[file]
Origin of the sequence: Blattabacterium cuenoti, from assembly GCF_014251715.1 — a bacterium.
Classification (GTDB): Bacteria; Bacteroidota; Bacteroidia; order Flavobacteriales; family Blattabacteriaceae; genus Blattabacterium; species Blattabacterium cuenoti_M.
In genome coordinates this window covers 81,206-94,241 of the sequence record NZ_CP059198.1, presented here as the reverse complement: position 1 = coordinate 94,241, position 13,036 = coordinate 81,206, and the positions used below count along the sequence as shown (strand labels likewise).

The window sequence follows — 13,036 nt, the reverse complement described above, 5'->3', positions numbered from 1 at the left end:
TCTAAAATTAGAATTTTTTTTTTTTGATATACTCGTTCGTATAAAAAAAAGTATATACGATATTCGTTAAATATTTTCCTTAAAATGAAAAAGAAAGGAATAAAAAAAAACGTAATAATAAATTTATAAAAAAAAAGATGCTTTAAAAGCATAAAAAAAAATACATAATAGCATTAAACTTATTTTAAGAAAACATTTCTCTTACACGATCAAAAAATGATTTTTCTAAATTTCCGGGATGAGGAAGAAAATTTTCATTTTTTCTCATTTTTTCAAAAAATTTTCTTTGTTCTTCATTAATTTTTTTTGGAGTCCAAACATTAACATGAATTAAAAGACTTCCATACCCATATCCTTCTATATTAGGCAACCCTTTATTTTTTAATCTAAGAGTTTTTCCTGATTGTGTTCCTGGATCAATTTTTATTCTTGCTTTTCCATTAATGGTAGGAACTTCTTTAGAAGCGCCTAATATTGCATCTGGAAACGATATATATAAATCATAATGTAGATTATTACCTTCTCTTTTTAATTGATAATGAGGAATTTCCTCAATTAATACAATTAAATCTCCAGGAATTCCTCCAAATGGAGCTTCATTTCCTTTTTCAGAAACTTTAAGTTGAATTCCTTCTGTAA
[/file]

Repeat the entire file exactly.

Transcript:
Origin of the sequence: Blattabacterium cuenoti, from assembly GCF_014251715.1 — a bacterium.
Classification (GTDB): Bacteria; Bacteroidota; Bacteroidia; order Flavobacteriales; family Blattabacteriaceae; genus Blattabacterium; species Blattabacterium cuenoti_M.
In genome coordinates this window covers 81,206-94,241 of the sequence record NZ_CP059198.1, presented here as the reverse complement: position 1 = coordinate 94,241, position 13,036 = coordinate 81,206, and the positions used below count along the sequence as shown (strand labels likewise).

The window sequence follows — 13,036 nt, the reverse complement described above, 5'->3', positions numbered from 1 at the left end:
TCTAAAATTAGAATTTTTTTTTTTTGATATACTCGTTCGTATAAAAAAAAGTATATACGATATTCGTTAAATATTTTCCTTAAAATGAAAAAGAAAGGAATAAAAAAAAACGTAATAATAAATTTATAAAAAAAAAGATGCTTTAAAAGCATAAAAAAAAATACATAATAGCATTAAACTTATTTTAAGAAAACATTTCTCTTACACGATCAAAAAATGATTTTTCTAAATTTCCGGGATGAGGAAGAAAATTTTCATTTTTTCTCATTTTTTCAAAAAATTTTCTTTGTTCTTCATTAATTTTTTTTGGAGTCCAAACATTAACATGAATTAAAAGACTTCCATACCCATATCCTTCTATATTAGGCAACCCTTTATTTTTTAATCTAAGAGTTTTTCCTGATTGTGTTCCTGGATCAATTTTTATTCTTGCTTTTCCATTAATGGTAGGAACTTCTTTAGAAGCGCCTAATATTGCATCTGGAAACGATATATATAAATCATAATGTAGATTATTACCTTCTCTTTTTAATTGATAATGAGGAATTTCCTCAATTAATACAATTAAATCTCCAGGAATTCCTCCAAATGGAGCTTCATTTCCTTTTTCAGAAACTTTAAGTTGAATTCCTTCTGTAA